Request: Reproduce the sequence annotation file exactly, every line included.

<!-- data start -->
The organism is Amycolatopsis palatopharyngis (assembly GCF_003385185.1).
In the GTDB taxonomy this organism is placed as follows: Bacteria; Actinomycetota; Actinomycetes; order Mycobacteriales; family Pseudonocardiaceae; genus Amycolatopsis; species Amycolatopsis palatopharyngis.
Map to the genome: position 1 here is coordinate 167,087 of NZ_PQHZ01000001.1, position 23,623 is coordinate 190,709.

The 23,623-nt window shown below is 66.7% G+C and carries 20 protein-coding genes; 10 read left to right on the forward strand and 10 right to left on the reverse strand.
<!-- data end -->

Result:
The organism is Amycolatopsis palatopharyngis (assembly GCF_003385185.1).
In the GTDB taxonomy this organism is placed as follows: Bacteria; Actinomycetota; Actinomycetes; order Mycobacteriales; family Pseudonocardiaceae; genus Amycolatopsis; species Amycolatopsis palatopharyngis.
Map to the genome: position 1 here is coordinate 167,087 of NZ_PQHZ01000001.1, position 23,623 is coordinate 190,709.

The 23,623-nt window shown below is 66.7% G+C and carries 20 protein-coding genes; 10 read left to right on the forward strand and 10 right to left on the reverse strand.